Clever ways to eat organic on a budget - The Dirty Dozen and Clean 15

Author: Corinne Bett   Date Posted:3 March 2016 

A lot of people find organic fruit and vegetables a-peal-ing! And for good reason. Not only are organic foods better for our health, they are even better for the environment. Unfortunately, most people are scared off by the price tag attached to organic produce.

So where do the Dirty Dozen and Clean 15 come into it? They are the key to eating clean and organically in a clever (and cheaper) way. Read on for more information, and tips on how to incorporate organic food into your diet on the cheap.

The Dirty Dozen and Clean 15

The Dirty Dozen are a list of fruits and vegetables tested by the U.S. Department of Agriculture (USDA) and published by the Environmental Working Group listing the produce which is contaminated with the most pesticides and chemicals – even after washing and peeling.

The Clean 15 are the recommended fruits and vegetables found to be the lowest in pesticides and other chemicals. So, if your wallet won’t allow you to buy completely organic, at least you can prioritise buying the Dirty Dozen foods organically, to minimise your pesticide and chemical exposure, and have the option to buy The Clean 15 as conventional produce if needs be.

And the award, for the 2015 Dirty Dozen goes to...

  1. Apples
  2. Peaches
  3. Nectarines
  4. Strawberries
  5. Grapes
  6. Celery
  7. Spinach
  8. Capsicum
  9. Cucumbers
  10. Cherry tomatoes
  11. Snap peas
  12. Potatoes

Also, Chilli peppers and Kale/Collard greens have been found to contain comparably high amounts of pesticides and chemicals.

And The Clean 15:

  1. Avocados
  2. Sweet Corn
  3. Pineapples
  4. Cabbage
  5. Sweet Peas (frozen)
  6. Onions
  7. Asparagus
  8. Mangoes
  9. Papayas
  10. Kiwi
  11. Eggplant
  12. Grapefruit
  13. Rockmelon
  14. Cauliflower
  15. Sweet potato

You can download a handy pocket sized list of the Dirty Dozen & Clean 15 by signing up with the EWG.

What does ‘organic’ actually mean? 'Certified organic,' or food given the label of 'organic,' generally means that synthetic chemicals (including pesticides and artificial fertilisers) aren't used to produce the food. It also indicates the food is non-genetically modified and not irradiated.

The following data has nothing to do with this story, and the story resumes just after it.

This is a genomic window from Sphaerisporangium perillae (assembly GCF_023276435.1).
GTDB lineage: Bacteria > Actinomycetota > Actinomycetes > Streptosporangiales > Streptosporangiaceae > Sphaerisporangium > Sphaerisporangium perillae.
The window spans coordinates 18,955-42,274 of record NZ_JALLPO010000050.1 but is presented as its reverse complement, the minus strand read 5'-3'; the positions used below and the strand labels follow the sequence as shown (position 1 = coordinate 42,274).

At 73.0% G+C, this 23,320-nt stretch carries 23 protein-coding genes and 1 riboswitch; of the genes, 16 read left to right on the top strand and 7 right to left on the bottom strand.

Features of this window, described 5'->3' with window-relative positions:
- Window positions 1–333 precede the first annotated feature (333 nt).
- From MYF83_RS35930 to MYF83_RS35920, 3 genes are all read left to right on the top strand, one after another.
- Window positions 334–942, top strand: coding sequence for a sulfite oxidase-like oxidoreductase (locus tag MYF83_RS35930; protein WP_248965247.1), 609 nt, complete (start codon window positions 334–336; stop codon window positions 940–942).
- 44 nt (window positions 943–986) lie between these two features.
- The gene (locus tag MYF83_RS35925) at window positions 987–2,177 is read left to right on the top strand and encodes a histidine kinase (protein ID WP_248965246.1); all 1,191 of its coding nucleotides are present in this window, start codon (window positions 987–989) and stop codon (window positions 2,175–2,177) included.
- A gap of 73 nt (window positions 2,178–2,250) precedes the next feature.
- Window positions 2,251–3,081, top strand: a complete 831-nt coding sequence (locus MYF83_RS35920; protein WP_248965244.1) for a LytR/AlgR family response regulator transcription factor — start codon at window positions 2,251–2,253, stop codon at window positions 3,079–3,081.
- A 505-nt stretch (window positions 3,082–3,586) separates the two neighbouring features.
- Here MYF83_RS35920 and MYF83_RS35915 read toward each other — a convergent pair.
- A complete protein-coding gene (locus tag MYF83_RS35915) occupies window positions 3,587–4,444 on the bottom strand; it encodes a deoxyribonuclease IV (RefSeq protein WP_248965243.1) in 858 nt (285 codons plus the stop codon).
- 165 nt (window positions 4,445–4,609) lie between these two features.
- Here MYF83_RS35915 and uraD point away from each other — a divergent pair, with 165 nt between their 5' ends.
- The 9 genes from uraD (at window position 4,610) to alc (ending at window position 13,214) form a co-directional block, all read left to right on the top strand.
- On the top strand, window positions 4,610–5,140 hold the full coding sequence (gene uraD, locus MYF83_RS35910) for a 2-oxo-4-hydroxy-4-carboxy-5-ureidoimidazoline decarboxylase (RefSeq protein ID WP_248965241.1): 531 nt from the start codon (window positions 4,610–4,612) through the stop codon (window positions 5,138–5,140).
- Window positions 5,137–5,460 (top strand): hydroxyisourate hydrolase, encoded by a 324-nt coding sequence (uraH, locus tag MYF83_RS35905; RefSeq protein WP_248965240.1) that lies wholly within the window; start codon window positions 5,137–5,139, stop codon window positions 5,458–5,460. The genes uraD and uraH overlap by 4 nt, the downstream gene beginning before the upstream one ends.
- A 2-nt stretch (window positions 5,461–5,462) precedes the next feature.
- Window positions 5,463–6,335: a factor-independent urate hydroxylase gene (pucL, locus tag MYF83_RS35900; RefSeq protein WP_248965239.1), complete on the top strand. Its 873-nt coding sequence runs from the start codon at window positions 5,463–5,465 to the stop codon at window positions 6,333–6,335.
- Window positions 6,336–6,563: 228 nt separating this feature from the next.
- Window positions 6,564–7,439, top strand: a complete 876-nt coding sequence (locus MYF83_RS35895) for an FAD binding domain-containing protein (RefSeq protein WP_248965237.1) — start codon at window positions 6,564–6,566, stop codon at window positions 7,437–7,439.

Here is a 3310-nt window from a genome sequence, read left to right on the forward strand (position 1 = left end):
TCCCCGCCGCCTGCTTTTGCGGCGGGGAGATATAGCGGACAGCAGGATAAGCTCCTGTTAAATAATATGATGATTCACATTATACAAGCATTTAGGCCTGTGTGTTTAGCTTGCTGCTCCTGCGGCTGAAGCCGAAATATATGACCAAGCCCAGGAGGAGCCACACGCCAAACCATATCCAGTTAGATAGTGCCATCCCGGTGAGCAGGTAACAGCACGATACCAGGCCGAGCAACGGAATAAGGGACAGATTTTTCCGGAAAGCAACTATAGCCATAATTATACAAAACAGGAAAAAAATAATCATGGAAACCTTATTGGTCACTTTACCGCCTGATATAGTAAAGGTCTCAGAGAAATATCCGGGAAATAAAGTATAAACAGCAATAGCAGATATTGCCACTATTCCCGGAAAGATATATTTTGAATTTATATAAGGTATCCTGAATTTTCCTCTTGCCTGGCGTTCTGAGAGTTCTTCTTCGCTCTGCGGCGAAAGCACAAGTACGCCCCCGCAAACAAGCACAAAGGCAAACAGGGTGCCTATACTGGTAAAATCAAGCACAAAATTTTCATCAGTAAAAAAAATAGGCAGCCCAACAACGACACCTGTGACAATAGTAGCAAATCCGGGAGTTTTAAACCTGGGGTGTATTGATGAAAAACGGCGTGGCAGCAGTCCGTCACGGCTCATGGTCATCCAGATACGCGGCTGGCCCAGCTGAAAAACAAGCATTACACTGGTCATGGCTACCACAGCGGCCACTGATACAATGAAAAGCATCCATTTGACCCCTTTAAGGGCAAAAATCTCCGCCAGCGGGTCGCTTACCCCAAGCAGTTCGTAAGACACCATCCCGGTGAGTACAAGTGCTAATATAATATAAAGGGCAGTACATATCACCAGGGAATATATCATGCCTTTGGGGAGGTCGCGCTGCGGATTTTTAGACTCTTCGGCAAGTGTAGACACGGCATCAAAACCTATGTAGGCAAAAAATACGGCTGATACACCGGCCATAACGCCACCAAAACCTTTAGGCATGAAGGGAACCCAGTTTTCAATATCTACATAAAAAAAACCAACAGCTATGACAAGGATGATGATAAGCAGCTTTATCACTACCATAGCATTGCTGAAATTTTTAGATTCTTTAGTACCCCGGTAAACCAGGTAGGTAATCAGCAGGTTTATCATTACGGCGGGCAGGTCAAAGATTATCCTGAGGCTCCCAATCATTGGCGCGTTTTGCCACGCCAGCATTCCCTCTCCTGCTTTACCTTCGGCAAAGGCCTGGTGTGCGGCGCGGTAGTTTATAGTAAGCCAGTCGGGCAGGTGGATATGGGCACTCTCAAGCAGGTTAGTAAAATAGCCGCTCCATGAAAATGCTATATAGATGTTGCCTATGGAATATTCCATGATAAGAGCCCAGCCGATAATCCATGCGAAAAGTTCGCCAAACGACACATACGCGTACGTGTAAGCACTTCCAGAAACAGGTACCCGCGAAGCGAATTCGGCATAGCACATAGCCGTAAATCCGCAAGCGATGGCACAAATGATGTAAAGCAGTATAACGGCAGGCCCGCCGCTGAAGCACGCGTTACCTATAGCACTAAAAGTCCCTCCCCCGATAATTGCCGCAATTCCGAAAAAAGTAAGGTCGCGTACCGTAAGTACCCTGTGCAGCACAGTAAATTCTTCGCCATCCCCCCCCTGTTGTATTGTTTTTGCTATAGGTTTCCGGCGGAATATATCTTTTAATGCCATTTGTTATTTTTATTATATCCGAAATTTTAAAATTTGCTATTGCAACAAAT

What are the benefits of eating organic?

  • More vitamin C for you! – Organic food generally contains more Vitamin C than conventional produce and increased amounts of antioxidant plant chemicals (phenols).
  • Less pesticides and chemicals – Pesticides can disrupt hormonal balance in the body contributing to a range of health problems, also disrupt the nervous system and may be associated with certain behavioural issues in children.
  • Lower greenhouse emissions – less energy is used to produce organic versus conventional produce, this also means less pollution from the manufacture and transportation of chemical nitrogen fertilisers.
  • Sustainable food production – conventional farming depletes the soil of nutrients, decreases biodiversity of species and the world supply of mined phosphate fertiliser used to produce conventional produce is running out.
  • Happy animals – Organic generally indicates animals are free range, free to graze and also fed organic produce. It also means animals that happen to reside naturally near farms are not affected by chemicals and pesticides.

Super C

Other ways to eat organic on a budget:

  • Check out your local farmers market for organic produce, and support your local community of growers. Their organic food may be cheaper than what you find in the supermarket as it hasn't had to travel far.
  • Buying fruits and vegetables that are in season will minimise cost, as there will be an abundant supply of them and less overheads related to their production.
  • Buying food that is 'Certified Organic' adds cost to the produce you buy, as the supplier has to pay a significant amount for this certification. Look for 'organic' or 'spray free' produce which may be the same as organic produce, just without the certification. Talk to your local growers about how they grow their food to ensure their authenticity.
  • Buy produce from farms that are in 'transition' from conventional to organic. Check with the grower to find out which of their produce is organic.
  • Grow your own organic fruits and vegetables in your yard or in a community garden. Ensure you check the quality of your soil first for heavy metals or chemical exposure.
  • Buy larger quantities of produce that is in season at more cost effective prices and share the produce (and the cost) with your friends!
Written by Corinne Bett

Corinne spent her childhood helping her mother and grandfather in the garden grow various herbs and vegetables. This sparked a great interest in herbal medicine and nutrition in later life, and a passion for a wholefood diet. As a Naturopath today, she likes to empower others to utilise food as medicine, and live a healthy and balanced lifestyle. In her spare time she like to spend time in nature bushwalking and swimming, adventuring in far and exotic places, and dreaming about what kind of dog she might like to have one day.